8

i got this error and i am not able to solve by myself

source.cpp:85:8: error: request for member ‘put_tag’ in ‘aux’, which is of non-class type ‘Keyword()’
source.cpp:86:8: error: request for member ‘put_site’ in ‘aux’, which is of non-class type ‘Keyword()’
make: *** [source.o] Error 1

the code which gives me this error is

Keyword aux();
aux.put_tag(word);
aux.put_site(site);

I must mention that word and site are char * type

Now, my Keyword class definition is this one:

class Keyword{
 private:

std::string tag; 
Stack<std::string> weblist;

public:

    Keyword();
    ~Keyword();
    void put_tag(std::string word)
    {
        tag = word;
    }
    void put_site(std::string site)
    {
        weblist.push(site);
    }

};

Thank you very much!

Update

By modifying

Keyword aux();
aux.put_tag(word);
aux.put_site(site);

in

Keyword aux;
aux.put_tag(word);
aux.put_site(site);

i got this error:

source.o: In function `Algorithm::indexSite(std::basic_string<char, std::char_traits<char>, std::allocator<char> > const&)':
source.cpp:(.text+0x2c6): undefined reference to `Keyword::Keyword()'
source.cpp:(.text+0x369): undefined reference to `Keyword::~Keyword()'
source.cpp:(.text+0x4a8): undefined reference to `Keyword::~Keyword()'
source.o: In function `Keyword::put_site(std::basic_string<char, std::char_traits<char>, std::allocator<char> >)':
source.cpp:(.text._ZN7Keyword8put_siteESs[Keyword::put_site(std::basic_string<char, std::char_traits<char>, std::allocator<char> >)]+0x2a): undefined reference to `Stack<std::basic_string<char, std::char_traits<char>, std::allocator<char> > >::push(std::basic_string<char, std::char_traits<char>, std::allocator<char> >)'
collect2: ld returned 1 exit status
make: *** [tema3] Error 1
4
  • 4
    Read about the most vexing parse. May 3, 2013 at 17:01
  • @JoachimPileborg Not really the same thing is it? The OP mistake was simpler than the one in the article linked to.
    – john
    May 3, 2013 at 17:03
  • 1
    @john: Indeed. Technically, this is not MVP, because there is no ambiguity. This just cannot be interpreted as the declaration of an object.
    – Andy Prowl
    May 3, 2013 at 17:06
  • Thanks @Joachim Pileborg, as this was the error I was trying to fix in my case. The question here didn't help, your hint to the article did!
    – Gunnar
    Nov 7, 2013 at 13:17

3 Answers 3

21

This line does not do what you think:

Keyword aux();

Is declaring a function called aux that takes no arguments and returns a Keyword. You most likely meant to write (without the parentheses):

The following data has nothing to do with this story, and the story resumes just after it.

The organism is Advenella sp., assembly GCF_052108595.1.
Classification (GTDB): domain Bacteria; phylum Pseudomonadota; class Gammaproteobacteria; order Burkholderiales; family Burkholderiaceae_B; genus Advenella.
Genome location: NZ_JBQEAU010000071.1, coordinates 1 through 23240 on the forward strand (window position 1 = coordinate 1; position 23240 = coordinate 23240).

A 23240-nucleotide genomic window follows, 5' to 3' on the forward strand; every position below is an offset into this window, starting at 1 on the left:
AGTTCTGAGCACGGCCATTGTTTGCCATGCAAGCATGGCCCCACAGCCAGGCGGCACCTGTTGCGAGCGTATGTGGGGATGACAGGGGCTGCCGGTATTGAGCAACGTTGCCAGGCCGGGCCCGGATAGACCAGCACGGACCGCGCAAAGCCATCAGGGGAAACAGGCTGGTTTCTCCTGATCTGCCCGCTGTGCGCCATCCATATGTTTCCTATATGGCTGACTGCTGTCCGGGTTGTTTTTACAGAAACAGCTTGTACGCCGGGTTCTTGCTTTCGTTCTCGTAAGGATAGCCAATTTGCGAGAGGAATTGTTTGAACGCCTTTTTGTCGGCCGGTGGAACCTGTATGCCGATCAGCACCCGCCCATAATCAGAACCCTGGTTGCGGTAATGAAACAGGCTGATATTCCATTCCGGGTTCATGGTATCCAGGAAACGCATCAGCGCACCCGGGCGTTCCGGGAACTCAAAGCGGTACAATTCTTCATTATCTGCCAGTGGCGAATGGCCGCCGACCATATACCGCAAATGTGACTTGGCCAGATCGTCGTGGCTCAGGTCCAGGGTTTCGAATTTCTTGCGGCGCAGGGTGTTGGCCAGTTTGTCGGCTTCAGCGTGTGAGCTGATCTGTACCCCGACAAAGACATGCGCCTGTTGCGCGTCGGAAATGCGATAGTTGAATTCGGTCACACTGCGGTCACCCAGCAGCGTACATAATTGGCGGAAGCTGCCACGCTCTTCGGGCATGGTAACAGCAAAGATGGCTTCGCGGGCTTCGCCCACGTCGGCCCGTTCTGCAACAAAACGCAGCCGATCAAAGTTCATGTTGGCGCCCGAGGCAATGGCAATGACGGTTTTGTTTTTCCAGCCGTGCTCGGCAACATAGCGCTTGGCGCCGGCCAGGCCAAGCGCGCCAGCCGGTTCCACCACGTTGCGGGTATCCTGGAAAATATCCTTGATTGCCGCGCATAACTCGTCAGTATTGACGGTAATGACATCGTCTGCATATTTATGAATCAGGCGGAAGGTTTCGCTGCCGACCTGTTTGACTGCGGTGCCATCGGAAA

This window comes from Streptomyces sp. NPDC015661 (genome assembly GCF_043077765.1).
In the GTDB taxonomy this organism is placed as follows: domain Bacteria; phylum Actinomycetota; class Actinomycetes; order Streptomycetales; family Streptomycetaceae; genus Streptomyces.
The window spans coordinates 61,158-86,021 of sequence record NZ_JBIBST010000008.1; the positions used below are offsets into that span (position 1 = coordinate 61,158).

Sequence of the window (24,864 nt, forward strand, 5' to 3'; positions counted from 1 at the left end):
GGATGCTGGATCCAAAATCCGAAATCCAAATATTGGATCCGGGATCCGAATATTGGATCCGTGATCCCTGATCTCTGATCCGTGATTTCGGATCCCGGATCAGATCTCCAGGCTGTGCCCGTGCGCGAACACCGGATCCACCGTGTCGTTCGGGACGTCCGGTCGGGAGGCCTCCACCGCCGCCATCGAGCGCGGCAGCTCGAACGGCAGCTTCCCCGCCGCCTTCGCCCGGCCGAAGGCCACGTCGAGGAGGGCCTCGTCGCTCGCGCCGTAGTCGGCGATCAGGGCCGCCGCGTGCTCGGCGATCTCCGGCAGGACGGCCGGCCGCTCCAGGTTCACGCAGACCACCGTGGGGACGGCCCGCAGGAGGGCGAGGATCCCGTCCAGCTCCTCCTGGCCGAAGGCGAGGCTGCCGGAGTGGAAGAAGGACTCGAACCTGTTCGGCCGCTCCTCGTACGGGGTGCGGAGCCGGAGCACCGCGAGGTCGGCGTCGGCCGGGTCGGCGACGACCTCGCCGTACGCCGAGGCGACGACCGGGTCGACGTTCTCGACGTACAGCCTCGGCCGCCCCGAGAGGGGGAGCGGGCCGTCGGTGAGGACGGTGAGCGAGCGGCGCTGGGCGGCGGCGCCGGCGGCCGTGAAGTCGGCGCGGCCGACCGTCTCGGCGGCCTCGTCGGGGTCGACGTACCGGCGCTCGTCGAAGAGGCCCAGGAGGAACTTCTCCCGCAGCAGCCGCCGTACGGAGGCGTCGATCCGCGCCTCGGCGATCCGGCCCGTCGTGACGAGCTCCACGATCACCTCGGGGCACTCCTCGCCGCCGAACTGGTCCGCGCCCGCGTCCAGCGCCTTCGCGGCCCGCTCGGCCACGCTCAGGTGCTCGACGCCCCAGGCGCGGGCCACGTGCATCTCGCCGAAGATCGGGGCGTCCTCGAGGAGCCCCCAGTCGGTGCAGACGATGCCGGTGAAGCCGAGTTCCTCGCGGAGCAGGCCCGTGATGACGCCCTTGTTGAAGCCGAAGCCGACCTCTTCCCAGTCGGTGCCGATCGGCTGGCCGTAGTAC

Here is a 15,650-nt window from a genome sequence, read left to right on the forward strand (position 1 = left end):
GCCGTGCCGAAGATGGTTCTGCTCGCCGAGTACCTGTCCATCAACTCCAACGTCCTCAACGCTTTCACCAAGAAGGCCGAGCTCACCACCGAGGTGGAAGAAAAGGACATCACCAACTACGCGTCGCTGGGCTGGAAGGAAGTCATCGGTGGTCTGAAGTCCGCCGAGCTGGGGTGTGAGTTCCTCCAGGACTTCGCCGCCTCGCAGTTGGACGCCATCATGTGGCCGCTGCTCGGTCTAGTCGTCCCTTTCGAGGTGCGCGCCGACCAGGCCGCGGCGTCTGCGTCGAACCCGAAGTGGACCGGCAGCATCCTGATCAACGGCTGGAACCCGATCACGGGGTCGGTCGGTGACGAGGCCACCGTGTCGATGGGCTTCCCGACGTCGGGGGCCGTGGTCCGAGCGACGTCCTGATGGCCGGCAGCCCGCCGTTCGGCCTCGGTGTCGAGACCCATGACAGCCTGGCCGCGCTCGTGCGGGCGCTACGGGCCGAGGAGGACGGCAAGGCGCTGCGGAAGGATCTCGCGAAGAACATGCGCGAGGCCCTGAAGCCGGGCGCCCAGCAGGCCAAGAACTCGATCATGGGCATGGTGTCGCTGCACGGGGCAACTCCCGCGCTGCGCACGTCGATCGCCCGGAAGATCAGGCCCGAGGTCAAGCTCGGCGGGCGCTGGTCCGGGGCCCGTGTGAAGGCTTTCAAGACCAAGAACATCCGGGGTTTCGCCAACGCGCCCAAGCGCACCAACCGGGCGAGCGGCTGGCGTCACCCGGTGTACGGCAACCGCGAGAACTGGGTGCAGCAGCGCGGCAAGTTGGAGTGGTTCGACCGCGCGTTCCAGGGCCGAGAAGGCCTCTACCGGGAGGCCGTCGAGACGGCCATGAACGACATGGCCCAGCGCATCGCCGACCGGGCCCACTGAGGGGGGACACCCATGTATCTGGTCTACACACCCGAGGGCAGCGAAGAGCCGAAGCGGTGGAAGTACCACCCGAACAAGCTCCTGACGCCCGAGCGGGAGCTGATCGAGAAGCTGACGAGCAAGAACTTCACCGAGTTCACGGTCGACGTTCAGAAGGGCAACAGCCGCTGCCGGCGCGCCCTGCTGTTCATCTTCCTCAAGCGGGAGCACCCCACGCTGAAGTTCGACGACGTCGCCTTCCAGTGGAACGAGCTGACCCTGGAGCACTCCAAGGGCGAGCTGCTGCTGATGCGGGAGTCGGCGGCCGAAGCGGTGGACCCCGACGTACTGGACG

Keyword aux;

Which declares an object of type Keyword.

UPDATE:

Concerning the next error you are getting, this is because you have a declaration of the constructor and destructor of your class, but not a definition. In fact, the error you are getting comes from the linker, and not from the compiler.

To provide a trivial definition of your constructor and destructor, change this:

Keyword();
~Keyword();

Into this:

Keyword() { }
~Keyword() { }

Or, as long as these member functions do nothing, just omit them at all - the compiler will generate them for you (unless you add some other user-declared constructor, for what concerns the constructor).

9
  • by removing the constructor and destructor or by replacing with your answer i still get the same error
    – sniperu
    May 3, 2013 at 17:19
  • @sniperu: You probably get the same error for something else than the constructor and destructor. There is likely some other function you forgot to define
    – Andy Prowl
    May 3, 2013 at 17:20
  • @sniperu: In fact, it looks like you are missing the definition of Stack::push(). Did you put that in a header file? If not, see this Q&A.
    – Andy Prowl
    May 3, 2013 at 17:22
  • 1
    I have a stack.h and a stack.cpp, and it seems to work after i have included this #include "stack.cpp" after #include "stack.h"
    – sniperu
    May 3, 2013 at 17:28
  • but before, i was linking the stack.cpp in my makefile
    – sniperu
    May 3, 2013 at 17:29
4

Not this

Keyword aux();
aux.put_tag(word);
aux.put_site(site);

but this

Keyword aux;
aux.put_tag(word);
aux.put_site(site);

In your version Keyword aux(); is a function prototype not a variable declaration.

1
  • What if you are trying to have that semantic form: you would like to write Keyword aux() instead of auto aux = Keyword(); but you cant because of some detail. Do you know what that detail would be?
    – Chris
    Jul 2, 2020 at 13:14
0

I had the same problem when I type the following code into my main function, I have a List.h and List.cpp files contains my List class.

List<int,int> myList();
bool x=myList.isEmpty();

I get an error of "request for member 'isEmpty' in 'myList', which is of non-class type 'List()'"

the error is because the compiler consider myList() as a function prototype

when I correct the code to be

List<int,int> myList;
bool x=myList.isEmpty();

I got the error "undefined reference to `List::List()" and a couple of similar errors for the destructor.

Further inspection of my code and answers in this page I found that I have to include my List.cpp file in the main.cpp however I included List.h in my List.cpp file but it seems that this information has to be told to the main file as well. further reading for this tutorial explain why ,if I compile the project without including List.cpp it will compile fine because the List.h file has the prototype but it would fail in the linker stage because the linker would be unable to resolve the call to List() to a specific function.

Your Answer

By clicking “Post Your Answer”, you agree to our terms of service, privacy policy and cookie policy

Not the answer you're looking for? Browse other questions tagged or ask your own question.